Bookends: A chorus of disapproval

18 March 2011

Andrew Petrie has written the Bookend column in this week’s magazine. Here it is for readers of this blog.

At more than 700 pages including appendices, Guardian writer Dorian Lynskey’s 33 Revolutions Per
Minute: A History of Protest Song
s certainly can’t be accused of skimping on the details. Adherence to the pun of the title has resulted in a thorough if necessarily left-wing
history of political dissent since the Thirties, but don’t expect much emphasis on the music. There’s a reason polemical songs are the ones you admire for their commitment rather than
sing in the shower.


But it’s precisely because there’s more protest here than song that the book does such a good job of exposing the poseurs. John Lennon, for example, stands revealed as the very
personification of radical chic, a formerly gifted musician who by the Seventies would align himself with the Bonapartists if they were fashionable that week. Indeed,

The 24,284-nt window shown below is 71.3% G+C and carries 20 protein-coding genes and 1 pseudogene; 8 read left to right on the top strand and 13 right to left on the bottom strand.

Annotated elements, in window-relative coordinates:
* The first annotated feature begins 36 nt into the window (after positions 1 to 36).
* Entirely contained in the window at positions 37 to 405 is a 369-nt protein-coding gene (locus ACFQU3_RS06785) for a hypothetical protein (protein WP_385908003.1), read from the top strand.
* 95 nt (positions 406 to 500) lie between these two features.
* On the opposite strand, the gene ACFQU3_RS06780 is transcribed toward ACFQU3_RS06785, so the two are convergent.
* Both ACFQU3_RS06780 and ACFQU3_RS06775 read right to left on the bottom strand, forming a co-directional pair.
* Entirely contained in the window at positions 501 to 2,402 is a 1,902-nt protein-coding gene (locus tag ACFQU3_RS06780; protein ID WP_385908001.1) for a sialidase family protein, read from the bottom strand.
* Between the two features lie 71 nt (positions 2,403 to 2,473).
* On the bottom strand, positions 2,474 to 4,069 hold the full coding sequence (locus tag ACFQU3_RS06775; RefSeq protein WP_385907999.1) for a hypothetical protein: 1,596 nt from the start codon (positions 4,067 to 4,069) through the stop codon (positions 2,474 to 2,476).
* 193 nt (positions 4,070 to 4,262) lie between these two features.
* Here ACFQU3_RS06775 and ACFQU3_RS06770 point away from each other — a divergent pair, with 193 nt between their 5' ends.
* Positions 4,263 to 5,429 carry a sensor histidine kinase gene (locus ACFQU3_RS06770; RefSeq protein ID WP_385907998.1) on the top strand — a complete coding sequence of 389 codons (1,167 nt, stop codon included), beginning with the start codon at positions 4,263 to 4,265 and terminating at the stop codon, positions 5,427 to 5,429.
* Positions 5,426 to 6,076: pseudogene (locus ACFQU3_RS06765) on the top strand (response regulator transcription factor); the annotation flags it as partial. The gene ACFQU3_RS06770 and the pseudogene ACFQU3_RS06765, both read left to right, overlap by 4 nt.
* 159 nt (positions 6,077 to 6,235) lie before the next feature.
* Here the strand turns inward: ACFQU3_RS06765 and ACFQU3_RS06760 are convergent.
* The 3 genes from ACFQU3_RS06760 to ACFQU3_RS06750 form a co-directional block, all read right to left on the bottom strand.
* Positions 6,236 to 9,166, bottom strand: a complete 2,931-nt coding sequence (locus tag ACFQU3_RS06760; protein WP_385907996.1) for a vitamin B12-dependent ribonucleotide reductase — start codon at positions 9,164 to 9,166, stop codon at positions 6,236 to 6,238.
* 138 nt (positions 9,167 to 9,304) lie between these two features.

33 Revolutions grips tightest when there’s something more at stake than showbiz cool: responding to the political violence that left thousands of Jamaicans dead lends a song more weight than
worrying about your sales figures.

A book this ambitious will inevitably contain mistakes — you’ll listen in vain for an alto saxophone on Marvin Gaye’s ‘What’s Going On’, for a start — but
there’s no faulting Lynskey’s conclusion that apathetic youth and the internet’s atomisation of the music industry have conspired to kill off overtly political music.

As befits a work that begins with Billie Holiday and ends with Green Day, this is one song of protest that finishes on a low note.

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  • Jensen Lee

    Anyone who has studied the production of “What’s Going On” is all right by me. Gaye’s “What’s Going On” was a departure from his love songs of the past. Inspired by his brother’s experiences in Vietnam, Gaye’s masterpiece was almost not released by Motown head Berry Gordy, who didn’t believe it was commercial. On my Rockaeology blog at is the story of the innovative studio techniques, like dual lead vocal tracks, that helped make “What’s Going On” revolutionary.

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